From an Islamic perspective, the issues are simple and so are the answers. The issues should not be linked primarily to defending Muslims and what is sacred to them.  The central issue is generic. Religious tribalism in the sense of the asabiya based on seeking one’s own self-identity by looking down on others is a threat to everything sacred, including the Great American Experiment in self-determination through reliance on God.

Unfortunately, few Muslims in the modern era think strategically, which is why so many Muslims, especially in America, cannot distinguish between four basic strategies: 1) assimilation, which is individual suicide; 2) ghettoism, which is slow suicide, 3) confrontation, which is mass suicide combined with reciprocal mass murder; and 4) integration, which is the only salvation for Muslims and everyone else.

During the past thirty-five years of my experience in America as a full-time Islamic evangelist, I have seen a lot of assimilationist talk, ghettoism, and confrontation, but practically nothing about the proactive requirement of Muslims wherever they live to participate in the national discussion on common issues in order to shape the nation’s agenda and, in turn, to make long-run national and international policy. Perhaps we need a poll and study of Muslim leaders in America on the challenge of integration, which means bringing the best of Islam to enrich the best of America for the best of the world.

How many of America’s Muslim leaders know that as you walk up the steps to the U.S. Supreme Court building you can see near the top of the building a row of the world’s greatest lawgivers and each one is facing one in the middle who is facing forward with a frontal view.  It is Moses and he is holding the Ten Commandments.  How many know that James Madison, the fourth U.S. president, sometimes known as the “The Father of Our Constitution”, made the following statement: “We have staked the whole of all our political institutions upon the capacity of mankind for Self-Government, upon the capacity of each and all of us to govern ourselves according to the Ten Commandments of God”.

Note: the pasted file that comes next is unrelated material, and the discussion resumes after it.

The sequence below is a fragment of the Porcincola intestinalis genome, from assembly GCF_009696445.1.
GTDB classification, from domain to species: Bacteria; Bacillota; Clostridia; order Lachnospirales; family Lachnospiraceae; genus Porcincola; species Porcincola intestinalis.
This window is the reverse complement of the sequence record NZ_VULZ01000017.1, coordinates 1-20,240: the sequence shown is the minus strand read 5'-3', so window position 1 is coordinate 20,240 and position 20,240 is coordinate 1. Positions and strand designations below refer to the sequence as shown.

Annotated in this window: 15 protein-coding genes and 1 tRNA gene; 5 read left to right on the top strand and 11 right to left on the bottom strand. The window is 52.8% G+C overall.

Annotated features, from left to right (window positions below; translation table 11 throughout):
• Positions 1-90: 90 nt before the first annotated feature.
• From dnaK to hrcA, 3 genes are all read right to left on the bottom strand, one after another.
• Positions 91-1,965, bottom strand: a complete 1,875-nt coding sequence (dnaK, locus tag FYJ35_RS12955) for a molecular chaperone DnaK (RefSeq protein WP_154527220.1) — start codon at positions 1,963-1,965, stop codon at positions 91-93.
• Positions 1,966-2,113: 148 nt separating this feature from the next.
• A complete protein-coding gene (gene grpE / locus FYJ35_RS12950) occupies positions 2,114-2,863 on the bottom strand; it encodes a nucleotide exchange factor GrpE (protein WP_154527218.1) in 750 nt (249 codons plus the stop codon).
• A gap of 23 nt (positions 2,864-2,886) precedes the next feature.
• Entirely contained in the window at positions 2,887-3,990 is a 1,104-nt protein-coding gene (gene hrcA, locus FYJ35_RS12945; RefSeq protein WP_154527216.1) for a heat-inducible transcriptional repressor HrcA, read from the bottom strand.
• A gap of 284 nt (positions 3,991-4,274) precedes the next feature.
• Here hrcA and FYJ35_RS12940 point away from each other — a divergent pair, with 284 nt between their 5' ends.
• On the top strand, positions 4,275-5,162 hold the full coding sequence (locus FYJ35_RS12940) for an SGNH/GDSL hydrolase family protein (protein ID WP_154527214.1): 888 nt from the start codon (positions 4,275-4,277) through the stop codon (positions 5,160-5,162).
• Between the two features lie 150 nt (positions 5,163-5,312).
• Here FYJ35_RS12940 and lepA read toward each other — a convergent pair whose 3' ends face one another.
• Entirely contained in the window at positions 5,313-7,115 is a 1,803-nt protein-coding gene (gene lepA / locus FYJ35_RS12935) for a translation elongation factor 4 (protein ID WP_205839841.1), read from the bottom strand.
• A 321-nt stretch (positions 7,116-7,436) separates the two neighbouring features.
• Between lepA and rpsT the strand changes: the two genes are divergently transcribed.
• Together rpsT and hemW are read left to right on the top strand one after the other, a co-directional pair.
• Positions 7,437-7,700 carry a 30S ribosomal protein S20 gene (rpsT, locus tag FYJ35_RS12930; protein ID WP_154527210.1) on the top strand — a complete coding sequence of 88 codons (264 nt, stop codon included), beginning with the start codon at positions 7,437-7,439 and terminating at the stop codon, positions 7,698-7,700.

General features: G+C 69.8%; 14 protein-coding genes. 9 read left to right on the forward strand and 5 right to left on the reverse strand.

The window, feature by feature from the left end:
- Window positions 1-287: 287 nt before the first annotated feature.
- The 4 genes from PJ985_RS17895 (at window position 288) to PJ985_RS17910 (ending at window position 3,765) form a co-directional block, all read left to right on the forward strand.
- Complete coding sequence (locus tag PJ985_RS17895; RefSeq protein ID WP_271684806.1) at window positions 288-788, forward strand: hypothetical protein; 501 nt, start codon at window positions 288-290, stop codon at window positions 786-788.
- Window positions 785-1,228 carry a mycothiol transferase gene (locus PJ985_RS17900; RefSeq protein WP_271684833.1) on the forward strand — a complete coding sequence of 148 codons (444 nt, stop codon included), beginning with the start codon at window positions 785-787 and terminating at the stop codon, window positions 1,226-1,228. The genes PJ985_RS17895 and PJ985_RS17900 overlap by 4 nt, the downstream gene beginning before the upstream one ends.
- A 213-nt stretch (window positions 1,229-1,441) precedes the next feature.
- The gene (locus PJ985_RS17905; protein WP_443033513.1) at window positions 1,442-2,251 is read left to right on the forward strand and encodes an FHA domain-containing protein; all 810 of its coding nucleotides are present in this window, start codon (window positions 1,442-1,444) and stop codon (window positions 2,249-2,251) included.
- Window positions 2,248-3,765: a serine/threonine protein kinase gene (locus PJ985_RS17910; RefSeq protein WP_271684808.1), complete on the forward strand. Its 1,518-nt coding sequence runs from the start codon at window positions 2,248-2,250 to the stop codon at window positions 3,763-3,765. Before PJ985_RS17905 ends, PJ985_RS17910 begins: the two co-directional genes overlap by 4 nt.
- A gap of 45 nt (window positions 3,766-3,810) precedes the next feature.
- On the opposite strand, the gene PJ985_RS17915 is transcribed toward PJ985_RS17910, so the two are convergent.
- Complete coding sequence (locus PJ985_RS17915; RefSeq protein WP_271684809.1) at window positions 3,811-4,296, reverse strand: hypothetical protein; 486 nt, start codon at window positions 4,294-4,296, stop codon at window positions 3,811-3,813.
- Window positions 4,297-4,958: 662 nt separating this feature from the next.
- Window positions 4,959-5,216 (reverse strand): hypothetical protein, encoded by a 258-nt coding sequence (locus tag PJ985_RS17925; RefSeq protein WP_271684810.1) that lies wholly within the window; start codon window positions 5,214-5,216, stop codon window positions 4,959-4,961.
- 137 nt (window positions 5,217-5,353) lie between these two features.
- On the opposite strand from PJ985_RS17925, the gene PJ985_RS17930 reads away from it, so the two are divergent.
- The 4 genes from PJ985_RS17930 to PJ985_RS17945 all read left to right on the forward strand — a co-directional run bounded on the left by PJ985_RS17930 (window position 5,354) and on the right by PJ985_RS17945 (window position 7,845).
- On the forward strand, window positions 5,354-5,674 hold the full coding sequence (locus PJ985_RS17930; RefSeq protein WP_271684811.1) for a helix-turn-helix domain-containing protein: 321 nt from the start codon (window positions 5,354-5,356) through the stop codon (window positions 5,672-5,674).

How many know that the Father of the American Declaration of Independence, Thomas Jefferson, the third President of the United States, annotated the Qur’an and wrote: “No people can remain free unless they are properly educated.  Proper education consists of teaching virtue, and no people can remain virtuous unless the personal and public lives of the individual are infused with awareness and love of Divine Providence”, by which he meant God.

How many know that among the world’s greatest jurisprudents honored by reliefs above the main building of the U.S. Supreme Court is The Prophet Muhammad, and that twenty years ago,  we defeated a suicidal demand by many Muslims to remove the bust of the Prophet Muhammad, salla Allahu ‘alayhi wa salam.

Soon, in sha’a Allah, Abdullah Schleifer will present the true history of Islam as a major source of America’s Founding, based on the writings of Edmund Burke, who was by far the major mentor of America’s Founders, not the contract theorists, Hobbes, Locke, and Rousseau.  He was the West’s leading expert on Islam as a civilization for the future in opposition to the British Empire.

As I have been saying repeatedly for many decades in hundreds of articles and talks to the general incomprehension of Muslims, unless we overcome the narcissistic and even autistic focus on ourselves as Muslims in self-defense, there is no future either for ourselves or for the Great American Experiment in divinely-guided self-determination based on peace, prosperity, and freedom through the interfaith harmony of transcendent and compassionate justice.